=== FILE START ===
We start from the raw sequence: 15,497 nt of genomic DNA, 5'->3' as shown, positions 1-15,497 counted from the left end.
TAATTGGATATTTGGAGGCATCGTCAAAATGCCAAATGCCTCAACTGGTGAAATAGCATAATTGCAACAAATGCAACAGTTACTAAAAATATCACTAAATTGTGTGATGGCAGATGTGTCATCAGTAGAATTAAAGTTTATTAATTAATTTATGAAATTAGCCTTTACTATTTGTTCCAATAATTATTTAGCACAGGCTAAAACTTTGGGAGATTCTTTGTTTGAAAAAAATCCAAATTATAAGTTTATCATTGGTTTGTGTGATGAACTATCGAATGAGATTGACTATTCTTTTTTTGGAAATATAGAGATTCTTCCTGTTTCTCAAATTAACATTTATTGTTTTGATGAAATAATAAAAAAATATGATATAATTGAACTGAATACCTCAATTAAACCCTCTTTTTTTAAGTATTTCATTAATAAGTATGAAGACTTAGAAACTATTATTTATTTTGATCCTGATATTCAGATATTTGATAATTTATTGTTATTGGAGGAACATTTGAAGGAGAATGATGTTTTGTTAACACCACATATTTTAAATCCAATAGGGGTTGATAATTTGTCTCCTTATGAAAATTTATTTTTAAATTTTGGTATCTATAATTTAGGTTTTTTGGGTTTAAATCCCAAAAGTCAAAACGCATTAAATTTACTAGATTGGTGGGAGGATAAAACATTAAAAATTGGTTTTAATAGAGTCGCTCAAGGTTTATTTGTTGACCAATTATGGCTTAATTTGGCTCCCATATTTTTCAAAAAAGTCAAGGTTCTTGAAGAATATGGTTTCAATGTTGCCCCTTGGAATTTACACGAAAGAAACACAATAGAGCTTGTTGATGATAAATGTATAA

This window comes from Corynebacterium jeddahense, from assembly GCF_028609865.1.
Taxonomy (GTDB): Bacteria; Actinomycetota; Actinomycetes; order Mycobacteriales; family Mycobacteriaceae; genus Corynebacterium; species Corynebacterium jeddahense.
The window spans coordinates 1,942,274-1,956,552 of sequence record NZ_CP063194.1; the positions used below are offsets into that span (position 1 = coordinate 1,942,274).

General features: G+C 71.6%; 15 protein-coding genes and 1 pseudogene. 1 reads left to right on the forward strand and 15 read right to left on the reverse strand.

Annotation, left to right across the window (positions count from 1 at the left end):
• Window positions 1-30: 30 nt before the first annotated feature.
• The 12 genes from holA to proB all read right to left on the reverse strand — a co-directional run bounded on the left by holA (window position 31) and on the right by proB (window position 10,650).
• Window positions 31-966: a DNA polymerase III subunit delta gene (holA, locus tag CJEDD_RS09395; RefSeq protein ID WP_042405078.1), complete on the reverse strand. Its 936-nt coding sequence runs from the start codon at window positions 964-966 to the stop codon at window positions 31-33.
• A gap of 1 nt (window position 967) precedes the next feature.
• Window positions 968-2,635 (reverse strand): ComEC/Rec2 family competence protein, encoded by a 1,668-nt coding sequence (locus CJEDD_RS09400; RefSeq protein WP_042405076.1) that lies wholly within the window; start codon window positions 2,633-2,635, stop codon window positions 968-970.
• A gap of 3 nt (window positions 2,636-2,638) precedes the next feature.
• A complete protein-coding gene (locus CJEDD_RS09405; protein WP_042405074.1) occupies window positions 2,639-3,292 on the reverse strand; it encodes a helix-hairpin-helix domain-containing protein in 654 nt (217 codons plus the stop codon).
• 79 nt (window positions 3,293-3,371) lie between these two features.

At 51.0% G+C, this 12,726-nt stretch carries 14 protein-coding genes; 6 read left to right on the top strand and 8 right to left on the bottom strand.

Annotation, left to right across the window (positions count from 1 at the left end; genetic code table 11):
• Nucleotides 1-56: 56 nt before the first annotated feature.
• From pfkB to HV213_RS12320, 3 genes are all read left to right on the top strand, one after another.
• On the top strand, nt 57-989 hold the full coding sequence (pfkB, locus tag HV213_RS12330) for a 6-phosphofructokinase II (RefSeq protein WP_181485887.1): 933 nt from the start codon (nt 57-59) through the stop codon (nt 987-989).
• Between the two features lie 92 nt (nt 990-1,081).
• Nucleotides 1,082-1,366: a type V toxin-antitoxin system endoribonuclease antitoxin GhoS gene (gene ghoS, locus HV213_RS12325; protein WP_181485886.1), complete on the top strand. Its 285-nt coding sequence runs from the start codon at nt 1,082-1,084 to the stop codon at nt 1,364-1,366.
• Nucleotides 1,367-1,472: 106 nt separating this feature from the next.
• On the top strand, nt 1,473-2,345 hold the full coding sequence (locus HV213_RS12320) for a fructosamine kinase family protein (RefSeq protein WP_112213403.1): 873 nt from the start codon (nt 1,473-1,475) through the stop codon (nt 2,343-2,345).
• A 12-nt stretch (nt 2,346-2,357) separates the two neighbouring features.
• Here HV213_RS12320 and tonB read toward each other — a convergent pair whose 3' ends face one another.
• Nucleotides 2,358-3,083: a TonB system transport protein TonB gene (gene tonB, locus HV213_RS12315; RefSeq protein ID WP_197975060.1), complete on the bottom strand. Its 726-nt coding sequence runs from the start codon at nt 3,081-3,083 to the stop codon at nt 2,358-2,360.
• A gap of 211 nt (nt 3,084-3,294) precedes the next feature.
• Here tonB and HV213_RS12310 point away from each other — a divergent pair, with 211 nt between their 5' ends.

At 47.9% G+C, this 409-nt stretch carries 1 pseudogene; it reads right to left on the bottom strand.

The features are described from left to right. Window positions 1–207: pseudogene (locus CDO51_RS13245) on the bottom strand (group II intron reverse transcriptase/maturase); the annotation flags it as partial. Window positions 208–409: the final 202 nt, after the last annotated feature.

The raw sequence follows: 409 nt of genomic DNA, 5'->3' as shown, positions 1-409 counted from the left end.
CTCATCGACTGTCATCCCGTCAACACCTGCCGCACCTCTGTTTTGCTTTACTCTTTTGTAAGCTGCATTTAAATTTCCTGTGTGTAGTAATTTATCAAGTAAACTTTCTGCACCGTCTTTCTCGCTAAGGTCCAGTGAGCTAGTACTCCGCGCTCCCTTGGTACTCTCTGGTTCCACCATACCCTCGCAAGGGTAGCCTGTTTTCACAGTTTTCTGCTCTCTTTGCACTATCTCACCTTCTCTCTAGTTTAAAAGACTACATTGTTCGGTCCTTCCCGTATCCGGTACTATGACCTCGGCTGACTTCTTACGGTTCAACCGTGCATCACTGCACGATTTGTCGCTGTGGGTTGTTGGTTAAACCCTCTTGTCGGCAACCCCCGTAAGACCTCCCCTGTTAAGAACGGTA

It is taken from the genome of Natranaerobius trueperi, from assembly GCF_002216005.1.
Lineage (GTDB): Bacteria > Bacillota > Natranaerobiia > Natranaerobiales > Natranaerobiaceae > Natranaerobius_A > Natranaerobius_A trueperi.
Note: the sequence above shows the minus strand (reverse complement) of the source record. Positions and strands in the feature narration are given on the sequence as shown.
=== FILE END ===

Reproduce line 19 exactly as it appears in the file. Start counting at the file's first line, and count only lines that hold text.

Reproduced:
• From pfkB to HV213_RS12320, 3 genes are all read left to right on the top strand, one after another.